Setting up a department health and wellness program may seem like a challenging task, but the following resources can make it easier. From securing funding to motivating department members, these resources can help you implement a successful department-wide program.
The second edition of the Heart-Healthy Firefighter Resource Guide contains all the information needed to start on the path to a heart-healthy lifestyle. The guide begins with essential heart health information explaining the risks firefighters face and covering topics including coronary heart disease, diabetes, high cholesterol, and high blood pressure. Part two highlights steps you can take to reduce your risks and get heart smart, including smoking cessation, fitness, and nutrition. The final section offers additional resources for getting the help you need to start and stay on the path towards good health.
This toolkit takes you through the steps needed to identify, reach out to, and follow up with potential sponsors and donors of a department health and wellness program. The toolkit contains sample letters and customizable templates to make reaching out to and following up with sponsors even easier. It also includes tips, talking points, and ideas to help departments through the process. The NVFC developed the toolkit to make securing sponsorship for a department health initiative as undaunting and straight-forward as possible.
The prevalence of cardiovascular illness and deaths and work-inhibiting strains and sprains among firefighters illustrates the need for a comprehensive health and wellness program in every department. Yet department leaders often struggle to implement a program due to a variety of reasons, including resistance or lack of motivation from members, the costs associated with implementing a program, and the lack of well-defined requirements. This Guide demonstrates ways to overcome these obstacles, provides direction for developing and implementing a department program, and highlights several existing health and wellness programs and how they have maintained their success over time.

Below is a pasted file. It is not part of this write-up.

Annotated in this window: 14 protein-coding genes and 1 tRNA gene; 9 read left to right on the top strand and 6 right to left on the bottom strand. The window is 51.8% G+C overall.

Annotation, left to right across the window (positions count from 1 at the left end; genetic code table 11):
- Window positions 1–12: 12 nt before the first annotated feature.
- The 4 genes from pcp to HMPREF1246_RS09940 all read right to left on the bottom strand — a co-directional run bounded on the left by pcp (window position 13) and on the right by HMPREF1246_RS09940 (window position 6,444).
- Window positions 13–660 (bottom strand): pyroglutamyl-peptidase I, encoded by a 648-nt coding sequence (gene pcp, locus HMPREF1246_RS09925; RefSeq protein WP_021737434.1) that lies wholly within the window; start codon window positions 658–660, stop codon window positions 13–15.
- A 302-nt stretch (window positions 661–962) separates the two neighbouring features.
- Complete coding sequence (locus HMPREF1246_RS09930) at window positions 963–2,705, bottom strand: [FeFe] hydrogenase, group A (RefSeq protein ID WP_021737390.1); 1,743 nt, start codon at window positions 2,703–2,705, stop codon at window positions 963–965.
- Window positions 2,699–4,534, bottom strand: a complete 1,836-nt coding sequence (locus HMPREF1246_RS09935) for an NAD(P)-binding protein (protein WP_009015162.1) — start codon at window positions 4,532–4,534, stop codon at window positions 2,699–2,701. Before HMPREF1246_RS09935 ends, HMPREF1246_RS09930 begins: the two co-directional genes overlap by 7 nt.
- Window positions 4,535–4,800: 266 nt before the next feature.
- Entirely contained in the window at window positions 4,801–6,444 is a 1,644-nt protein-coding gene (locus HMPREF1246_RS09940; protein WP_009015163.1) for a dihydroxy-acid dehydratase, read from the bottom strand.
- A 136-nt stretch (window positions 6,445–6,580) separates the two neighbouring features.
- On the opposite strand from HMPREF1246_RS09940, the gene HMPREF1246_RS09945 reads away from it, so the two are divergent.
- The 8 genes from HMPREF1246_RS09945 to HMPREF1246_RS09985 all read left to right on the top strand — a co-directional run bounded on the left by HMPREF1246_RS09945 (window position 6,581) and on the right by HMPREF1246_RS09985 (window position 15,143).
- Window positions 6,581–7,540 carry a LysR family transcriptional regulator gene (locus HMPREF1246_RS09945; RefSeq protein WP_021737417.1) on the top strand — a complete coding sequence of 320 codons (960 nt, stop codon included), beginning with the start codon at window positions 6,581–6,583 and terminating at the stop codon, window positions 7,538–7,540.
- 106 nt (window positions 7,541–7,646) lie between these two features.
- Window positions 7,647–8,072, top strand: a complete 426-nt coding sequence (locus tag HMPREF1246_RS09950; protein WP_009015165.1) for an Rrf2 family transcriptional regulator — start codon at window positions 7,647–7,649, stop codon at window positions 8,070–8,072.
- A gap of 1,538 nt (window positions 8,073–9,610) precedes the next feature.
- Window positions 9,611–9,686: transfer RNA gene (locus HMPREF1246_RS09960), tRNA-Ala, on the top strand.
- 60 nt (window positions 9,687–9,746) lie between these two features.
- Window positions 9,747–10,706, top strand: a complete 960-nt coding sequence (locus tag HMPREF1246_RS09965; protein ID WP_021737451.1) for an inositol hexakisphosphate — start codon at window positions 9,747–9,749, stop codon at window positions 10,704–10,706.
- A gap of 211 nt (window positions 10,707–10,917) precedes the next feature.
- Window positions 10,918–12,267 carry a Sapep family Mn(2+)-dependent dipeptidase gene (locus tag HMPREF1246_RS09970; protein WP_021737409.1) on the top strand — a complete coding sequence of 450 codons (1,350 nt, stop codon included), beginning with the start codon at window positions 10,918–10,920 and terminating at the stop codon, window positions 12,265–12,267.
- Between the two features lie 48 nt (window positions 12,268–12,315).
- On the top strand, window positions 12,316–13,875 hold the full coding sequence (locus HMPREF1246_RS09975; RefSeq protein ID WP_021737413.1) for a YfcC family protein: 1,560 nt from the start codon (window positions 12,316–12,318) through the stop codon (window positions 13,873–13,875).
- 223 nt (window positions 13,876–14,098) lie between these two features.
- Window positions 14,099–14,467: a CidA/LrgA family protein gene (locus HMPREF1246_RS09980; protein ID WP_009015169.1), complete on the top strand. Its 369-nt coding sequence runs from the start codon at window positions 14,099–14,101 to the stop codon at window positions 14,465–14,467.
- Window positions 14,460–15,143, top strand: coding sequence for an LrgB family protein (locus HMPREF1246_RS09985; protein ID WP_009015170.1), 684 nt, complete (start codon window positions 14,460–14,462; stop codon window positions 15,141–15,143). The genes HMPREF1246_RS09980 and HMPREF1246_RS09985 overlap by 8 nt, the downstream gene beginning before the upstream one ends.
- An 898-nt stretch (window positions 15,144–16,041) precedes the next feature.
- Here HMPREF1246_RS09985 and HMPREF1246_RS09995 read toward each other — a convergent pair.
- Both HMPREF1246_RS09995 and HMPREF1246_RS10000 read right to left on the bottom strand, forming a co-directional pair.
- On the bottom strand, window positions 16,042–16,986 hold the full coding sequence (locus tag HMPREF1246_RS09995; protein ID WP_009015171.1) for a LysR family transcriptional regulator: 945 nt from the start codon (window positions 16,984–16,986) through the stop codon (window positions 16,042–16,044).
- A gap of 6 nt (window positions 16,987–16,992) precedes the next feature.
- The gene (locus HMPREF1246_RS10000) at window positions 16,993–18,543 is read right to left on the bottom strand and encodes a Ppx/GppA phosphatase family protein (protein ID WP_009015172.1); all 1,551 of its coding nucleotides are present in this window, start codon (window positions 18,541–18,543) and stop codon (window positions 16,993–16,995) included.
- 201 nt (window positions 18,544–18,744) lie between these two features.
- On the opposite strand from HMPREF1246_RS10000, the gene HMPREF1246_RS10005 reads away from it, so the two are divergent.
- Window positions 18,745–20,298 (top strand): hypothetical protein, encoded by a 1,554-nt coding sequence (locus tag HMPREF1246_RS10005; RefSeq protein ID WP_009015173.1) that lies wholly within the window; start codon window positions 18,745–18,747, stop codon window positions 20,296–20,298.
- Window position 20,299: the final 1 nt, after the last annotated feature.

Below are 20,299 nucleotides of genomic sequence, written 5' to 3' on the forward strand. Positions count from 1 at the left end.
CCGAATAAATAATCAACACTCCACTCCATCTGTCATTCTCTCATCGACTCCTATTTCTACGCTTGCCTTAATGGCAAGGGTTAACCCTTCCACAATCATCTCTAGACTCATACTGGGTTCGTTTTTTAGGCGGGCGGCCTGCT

The NVFC partnered with the National Fire Protection Association (NFPA) to develop a guide to help departments understand and implement three key standards for firefighter health and safety. The standards covered in this document are NFPA 1500: Standard on Fire Department Occupational Safety and Health Program; NFPA 1720: Standard for the Organization and Deployment of Fire Suppression Operations, Emergency Medical Operations, and Special Operations to the Public by Volunteer Fire Departments; and NFPA 1851: Standard on Selection, Care, and Maintenance of Protective Ensembles for Structural Fire Fighting and Proximity Firefighting. In addition to the guide, the NVFC also provides an online resource center to further help departments in the implementation of these standards.
The NVFC, thanks to support from the U.S. Fire Administration, partnered with the HOPE Health Research Institute to conduct a study on obesity in the fire service. With the growing epidemic of obesity throughout the country and in the fire service itself, this study is an important resource for firefighters and EMS personnel to learn more about the causes of the problem and what they can do to reverse this potentially life-threatening trend. The report looks at the impact of obesity, the scope of obesity in the fire service, and why obesity has become an epidemic, and then highlights innovative trends in nutrition and fitness that firefighters can utilize and presents recommendations for the fire service for combating obesity and increasing fitness.
The First Twenty